Ascetics in ancient India would practice austerities with fiery discipline and sharp focus. Their fervid devotion was constant and necessary in order to burn up the obstacles to the ultimate goal of yoga – union with the universe. These yogis would perform austerities like fasting and standing upright for 12 years. Even today, you will find groups of ascetics in India sitting for days surrounded by smouldering fires of burning cow dung, or permanently holding their arms above their head until muscles wither and atrophy.

The ascetic flavour of Patañjali’s yoga is expressed (albeit in a much kinder way!) when we practise Äsana in the heat.

In triyoga hot, we teach the Tapasya method, a set sequence where optimal individualised alignment is emphasised. We practise statically, spaciously, slowly, and with stability. We look for the best in what we do even amidst our struggle or, daresay, defeat.

The postures themselves are not inherently difficult. Rather, the challenge lies in staying within yourself as the heat around you beckons a reaction.  The sweat dripping down your temple implores you out of stillness; the voice inside you cries, “Flee! Run! Make your way to an easier environment!” But if you can master concentration (dhāraņā) and quietly study yourself (svādhyāya) in the face of distraction, then you have firmly stepped onto the path of yoga.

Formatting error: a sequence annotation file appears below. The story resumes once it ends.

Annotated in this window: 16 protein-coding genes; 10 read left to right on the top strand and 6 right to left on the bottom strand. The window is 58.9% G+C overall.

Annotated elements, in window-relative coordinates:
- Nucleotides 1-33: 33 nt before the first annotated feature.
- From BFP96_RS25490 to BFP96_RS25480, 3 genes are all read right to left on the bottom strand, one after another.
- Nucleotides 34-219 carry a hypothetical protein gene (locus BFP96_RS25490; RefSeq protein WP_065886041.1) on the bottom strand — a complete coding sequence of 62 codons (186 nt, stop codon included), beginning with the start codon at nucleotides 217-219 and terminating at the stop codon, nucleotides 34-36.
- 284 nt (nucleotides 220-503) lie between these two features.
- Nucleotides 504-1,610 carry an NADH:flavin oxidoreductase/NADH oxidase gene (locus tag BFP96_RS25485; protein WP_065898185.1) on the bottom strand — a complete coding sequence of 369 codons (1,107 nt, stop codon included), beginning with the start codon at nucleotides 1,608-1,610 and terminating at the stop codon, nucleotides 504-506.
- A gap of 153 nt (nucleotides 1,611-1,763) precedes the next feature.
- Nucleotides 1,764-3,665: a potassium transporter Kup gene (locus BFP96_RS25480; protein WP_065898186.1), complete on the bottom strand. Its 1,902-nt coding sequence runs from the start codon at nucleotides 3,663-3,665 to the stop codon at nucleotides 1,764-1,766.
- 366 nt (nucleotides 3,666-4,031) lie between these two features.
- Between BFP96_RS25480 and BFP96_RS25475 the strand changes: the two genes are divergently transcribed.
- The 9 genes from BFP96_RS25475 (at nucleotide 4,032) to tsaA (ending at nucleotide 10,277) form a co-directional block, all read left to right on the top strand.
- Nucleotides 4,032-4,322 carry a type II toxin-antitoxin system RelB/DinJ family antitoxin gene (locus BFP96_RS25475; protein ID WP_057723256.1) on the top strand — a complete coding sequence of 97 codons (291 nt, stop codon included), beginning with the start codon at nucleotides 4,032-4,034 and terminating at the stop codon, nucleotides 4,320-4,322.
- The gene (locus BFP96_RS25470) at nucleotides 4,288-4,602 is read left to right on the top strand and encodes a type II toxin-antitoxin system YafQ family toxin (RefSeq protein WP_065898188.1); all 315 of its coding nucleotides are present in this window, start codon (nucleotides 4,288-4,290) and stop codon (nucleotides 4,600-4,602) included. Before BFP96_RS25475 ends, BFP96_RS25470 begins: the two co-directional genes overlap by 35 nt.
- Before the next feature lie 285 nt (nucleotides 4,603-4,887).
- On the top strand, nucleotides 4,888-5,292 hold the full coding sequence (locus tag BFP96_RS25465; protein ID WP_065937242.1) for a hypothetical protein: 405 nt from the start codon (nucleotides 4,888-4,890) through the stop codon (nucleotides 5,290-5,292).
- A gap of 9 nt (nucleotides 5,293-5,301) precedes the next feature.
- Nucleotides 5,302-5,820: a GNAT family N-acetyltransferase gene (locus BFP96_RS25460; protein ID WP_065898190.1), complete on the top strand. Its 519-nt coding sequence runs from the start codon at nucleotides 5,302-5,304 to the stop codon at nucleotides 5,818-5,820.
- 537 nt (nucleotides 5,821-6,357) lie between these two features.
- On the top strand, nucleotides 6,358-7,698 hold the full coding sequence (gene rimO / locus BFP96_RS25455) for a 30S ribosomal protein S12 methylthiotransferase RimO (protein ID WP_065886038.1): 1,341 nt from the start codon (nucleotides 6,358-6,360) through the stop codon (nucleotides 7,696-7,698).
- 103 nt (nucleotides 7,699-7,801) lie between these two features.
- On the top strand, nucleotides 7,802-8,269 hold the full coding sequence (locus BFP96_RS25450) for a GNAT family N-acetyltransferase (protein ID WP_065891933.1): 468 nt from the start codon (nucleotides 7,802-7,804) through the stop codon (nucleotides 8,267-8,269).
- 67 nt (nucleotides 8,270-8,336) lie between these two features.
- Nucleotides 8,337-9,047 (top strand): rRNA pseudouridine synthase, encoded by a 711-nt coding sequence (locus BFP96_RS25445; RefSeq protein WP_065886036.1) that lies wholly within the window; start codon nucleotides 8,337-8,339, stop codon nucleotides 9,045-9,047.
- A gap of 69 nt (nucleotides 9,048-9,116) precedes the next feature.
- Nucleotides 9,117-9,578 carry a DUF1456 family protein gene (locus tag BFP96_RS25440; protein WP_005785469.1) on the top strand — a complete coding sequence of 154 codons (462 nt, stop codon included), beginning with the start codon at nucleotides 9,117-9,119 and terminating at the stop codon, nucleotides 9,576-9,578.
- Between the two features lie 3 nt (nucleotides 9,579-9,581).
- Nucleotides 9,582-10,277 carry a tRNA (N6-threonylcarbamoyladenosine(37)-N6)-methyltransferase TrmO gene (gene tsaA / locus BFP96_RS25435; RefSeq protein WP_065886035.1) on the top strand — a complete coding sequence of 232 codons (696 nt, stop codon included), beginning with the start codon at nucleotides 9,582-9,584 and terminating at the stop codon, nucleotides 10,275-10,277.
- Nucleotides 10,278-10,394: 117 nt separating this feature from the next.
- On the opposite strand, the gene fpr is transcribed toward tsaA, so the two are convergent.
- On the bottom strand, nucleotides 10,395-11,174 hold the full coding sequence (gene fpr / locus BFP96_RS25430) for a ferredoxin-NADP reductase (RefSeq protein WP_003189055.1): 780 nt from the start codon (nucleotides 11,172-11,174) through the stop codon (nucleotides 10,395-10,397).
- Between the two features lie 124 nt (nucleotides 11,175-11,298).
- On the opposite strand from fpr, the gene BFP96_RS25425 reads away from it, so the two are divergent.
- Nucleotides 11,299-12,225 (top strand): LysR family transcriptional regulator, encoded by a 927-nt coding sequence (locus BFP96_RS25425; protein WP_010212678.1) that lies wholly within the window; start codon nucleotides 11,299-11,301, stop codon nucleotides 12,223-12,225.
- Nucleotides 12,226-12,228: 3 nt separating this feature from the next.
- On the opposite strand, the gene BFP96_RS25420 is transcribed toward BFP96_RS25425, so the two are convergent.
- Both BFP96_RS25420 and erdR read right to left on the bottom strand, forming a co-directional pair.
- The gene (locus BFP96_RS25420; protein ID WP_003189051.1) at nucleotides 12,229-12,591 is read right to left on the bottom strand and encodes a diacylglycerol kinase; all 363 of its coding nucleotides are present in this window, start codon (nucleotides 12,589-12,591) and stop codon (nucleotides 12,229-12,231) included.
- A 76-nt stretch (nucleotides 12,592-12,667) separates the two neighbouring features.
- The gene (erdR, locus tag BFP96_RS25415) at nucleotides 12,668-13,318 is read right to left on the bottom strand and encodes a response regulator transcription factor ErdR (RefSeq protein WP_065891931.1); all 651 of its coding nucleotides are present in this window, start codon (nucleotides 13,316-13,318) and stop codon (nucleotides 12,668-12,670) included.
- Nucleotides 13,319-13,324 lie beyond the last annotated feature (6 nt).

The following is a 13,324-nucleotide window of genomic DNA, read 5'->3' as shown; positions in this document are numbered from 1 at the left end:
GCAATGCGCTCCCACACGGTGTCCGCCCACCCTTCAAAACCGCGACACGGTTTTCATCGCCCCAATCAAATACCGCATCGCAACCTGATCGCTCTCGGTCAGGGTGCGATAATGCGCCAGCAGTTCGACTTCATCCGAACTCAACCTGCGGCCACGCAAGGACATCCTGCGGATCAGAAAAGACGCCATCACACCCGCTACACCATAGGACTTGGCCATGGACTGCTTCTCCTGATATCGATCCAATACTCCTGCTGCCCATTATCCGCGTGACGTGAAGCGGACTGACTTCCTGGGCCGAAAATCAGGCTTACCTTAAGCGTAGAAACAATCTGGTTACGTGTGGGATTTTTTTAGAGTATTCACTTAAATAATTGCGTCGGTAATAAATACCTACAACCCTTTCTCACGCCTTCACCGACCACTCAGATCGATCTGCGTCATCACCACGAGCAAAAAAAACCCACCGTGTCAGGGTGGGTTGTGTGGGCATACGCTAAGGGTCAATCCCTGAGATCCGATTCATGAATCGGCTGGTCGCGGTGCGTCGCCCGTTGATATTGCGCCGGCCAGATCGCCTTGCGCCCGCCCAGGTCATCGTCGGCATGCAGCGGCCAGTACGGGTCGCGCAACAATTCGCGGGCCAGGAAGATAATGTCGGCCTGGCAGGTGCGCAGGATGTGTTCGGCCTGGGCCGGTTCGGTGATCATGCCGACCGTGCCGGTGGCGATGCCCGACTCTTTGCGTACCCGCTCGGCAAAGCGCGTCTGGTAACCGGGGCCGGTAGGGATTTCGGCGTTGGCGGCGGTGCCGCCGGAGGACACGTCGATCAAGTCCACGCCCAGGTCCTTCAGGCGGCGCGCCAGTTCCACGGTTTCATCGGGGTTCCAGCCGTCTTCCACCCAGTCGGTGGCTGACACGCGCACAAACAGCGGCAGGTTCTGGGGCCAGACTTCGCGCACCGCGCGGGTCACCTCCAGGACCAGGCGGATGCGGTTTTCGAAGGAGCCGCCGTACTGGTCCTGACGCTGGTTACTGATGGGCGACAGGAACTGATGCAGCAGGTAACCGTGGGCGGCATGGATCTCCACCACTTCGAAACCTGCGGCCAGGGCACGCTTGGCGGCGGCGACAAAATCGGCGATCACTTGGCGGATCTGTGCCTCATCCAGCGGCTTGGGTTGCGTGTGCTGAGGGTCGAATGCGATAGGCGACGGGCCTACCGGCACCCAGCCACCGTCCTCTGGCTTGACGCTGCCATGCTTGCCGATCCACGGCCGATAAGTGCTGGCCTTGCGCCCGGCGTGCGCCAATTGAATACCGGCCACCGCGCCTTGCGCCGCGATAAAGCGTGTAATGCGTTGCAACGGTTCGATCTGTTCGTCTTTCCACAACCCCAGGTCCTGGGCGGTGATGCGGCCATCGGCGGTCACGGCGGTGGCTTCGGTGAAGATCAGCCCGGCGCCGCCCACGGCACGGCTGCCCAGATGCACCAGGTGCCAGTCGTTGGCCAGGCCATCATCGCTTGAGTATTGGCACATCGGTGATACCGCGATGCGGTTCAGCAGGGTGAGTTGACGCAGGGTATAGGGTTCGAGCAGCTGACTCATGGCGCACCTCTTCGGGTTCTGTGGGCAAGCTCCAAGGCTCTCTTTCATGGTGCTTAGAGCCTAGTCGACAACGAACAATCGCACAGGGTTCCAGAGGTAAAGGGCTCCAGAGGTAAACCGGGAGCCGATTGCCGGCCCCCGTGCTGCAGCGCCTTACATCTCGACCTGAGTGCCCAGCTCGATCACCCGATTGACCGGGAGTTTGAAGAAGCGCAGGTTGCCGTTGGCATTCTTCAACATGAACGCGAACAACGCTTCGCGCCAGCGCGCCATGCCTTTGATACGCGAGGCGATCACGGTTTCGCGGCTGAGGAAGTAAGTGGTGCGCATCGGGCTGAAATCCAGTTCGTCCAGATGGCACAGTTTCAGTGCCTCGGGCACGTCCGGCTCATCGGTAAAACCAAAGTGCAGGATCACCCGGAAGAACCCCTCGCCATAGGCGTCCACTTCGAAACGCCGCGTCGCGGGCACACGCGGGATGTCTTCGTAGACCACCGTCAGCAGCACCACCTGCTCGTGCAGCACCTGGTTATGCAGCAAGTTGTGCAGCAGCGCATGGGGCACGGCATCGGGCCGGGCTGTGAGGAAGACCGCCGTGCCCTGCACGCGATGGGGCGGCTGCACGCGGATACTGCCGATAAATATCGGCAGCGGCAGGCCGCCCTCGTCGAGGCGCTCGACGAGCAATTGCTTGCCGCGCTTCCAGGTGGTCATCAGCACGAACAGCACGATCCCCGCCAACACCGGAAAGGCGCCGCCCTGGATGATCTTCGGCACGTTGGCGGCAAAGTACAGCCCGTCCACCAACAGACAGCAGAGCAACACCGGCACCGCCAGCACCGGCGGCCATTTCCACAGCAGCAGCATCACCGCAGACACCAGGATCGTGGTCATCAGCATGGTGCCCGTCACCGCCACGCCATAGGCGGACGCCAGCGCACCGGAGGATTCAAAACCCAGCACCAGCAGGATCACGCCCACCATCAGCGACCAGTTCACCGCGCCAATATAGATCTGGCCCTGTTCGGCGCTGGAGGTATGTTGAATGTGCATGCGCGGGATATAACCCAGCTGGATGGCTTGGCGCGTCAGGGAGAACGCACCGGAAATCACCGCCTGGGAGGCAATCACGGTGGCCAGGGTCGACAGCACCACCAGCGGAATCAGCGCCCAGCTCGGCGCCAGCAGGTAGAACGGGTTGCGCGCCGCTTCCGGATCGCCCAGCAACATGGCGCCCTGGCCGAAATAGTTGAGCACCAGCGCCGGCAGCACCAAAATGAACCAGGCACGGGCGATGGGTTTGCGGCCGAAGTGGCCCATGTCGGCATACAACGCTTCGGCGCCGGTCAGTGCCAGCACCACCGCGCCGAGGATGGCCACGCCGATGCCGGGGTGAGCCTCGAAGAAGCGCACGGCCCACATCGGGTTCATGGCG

Bikram did a lot of damage to the practice of hot yoga, and it is consequently the butt of many jokes by the yoga establishment who call it gimmicky and inauthentic.

But authenticity is what is real to you.

For me, real yoga is found in the application of spiritual philosophy. Hot yoga actively teaches the yamas and the niyamas, which offer me a pragmatic roadmap in navigating today’s morally ambiguous world, where solutions to big problems no longer have clear-cut answers.

Genny teaches vinyasa flow, ashtanga, triyoga hot and general yoga, and she currently managers triyoga’s yoga department. She is an Authorised Level 1 teacher by the K. Pattabhi Jois Ashtanga Yoga Institute, and graduated with a distinction from triyoga’s BWY and Yoga Alliance-accredited teacher training programme.

Join Genny in Camden
hot yoga: it’s more authentic than you think
friday 10th february, 7.45 – 9.45pm
book now